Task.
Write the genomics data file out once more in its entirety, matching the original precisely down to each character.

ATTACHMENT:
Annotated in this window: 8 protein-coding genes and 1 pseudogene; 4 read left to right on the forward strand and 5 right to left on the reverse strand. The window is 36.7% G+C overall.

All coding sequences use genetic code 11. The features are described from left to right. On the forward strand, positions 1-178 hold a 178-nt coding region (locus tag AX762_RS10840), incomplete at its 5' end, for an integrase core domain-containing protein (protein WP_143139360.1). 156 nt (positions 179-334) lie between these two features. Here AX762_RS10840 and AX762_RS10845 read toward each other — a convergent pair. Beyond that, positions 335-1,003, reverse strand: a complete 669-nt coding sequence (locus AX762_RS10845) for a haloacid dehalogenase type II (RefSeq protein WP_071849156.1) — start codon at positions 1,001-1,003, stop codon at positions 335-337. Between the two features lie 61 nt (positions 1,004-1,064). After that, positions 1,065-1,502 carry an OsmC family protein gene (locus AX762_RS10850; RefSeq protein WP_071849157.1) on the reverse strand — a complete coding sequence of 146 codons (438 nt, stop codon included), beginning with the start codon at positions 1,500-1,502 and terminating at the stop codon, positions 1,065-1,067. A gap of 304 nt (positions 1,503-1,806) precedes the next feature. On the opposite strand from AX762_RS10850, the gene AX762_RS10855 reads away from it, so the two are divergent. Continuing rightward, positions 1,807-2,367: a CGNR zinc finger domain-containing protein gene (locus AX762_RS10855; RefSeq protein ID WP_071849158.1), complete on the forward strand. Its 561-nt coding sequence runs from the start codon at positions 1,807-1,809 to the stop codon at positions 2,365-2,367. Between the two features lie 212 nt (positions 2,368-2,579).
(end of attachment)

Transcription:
Annotated in this window: 8 protein-coding genes and 1 pseudogene; 4 read left to right on the forward strand and 5 right to left on the reverse strand. The window is 36.7% G+C overall.

All coding sequences use genetic code 11. The features are described from left to right. On the forward strand, positions 1-178 hold a 178-nt coding region (locus tag AX762_RS10840), incomplete at its 5' end, for an integrase core domain-containing protein (protein WP_143139360.1). 156 nt (positions 179-334) lie between these two features. Here AX762_RS10840 and AX762_RS10845 read toward each other — a convergent pair. Beyond that, positions 335-1,003, reverse strand: a complete 669-nt coding sequence (locus AX762_RS10845) for a haloacid dehalogenase type II (RefSeq protein WP_071849156.1) — start codon at positions 1,001-1,003, stop codon at positions 335-337. Between the two features lie 61 nt (positions 1,004-1,064). After that, positions 1,065-1,502 carry an OsmC family protein gene (locus AX762_RS10850; RefSeq protein WP_071849157.1) on the reverse strand — a complete coding sequence of 146 codons (438 nt, stop codon included), beginning with the start codon at positions 1,500-1,502 and terminating at the stop codon, positions 1,065-1,067. A gap of 304 nt (positions 1,503-1,806) precedes the next feature. On the opposite strand from AX762_RS10850, the gene AX762_RS10855 reads away from it, so the two are divergent. Continuing rightward, positions 1,807-2,367: a CGNR zinc finger domain-containing protein gene (locus AX762_RS10855; RefSeq protein ID WP_071849158.1), complete on the forward strand. Its 561-nt coding sequence runs from the start codon at positions 1,807-1,809 to the stop codon at positions 2,365-2,367. Between the two features lie 212 nt (positions 2,368-2,579).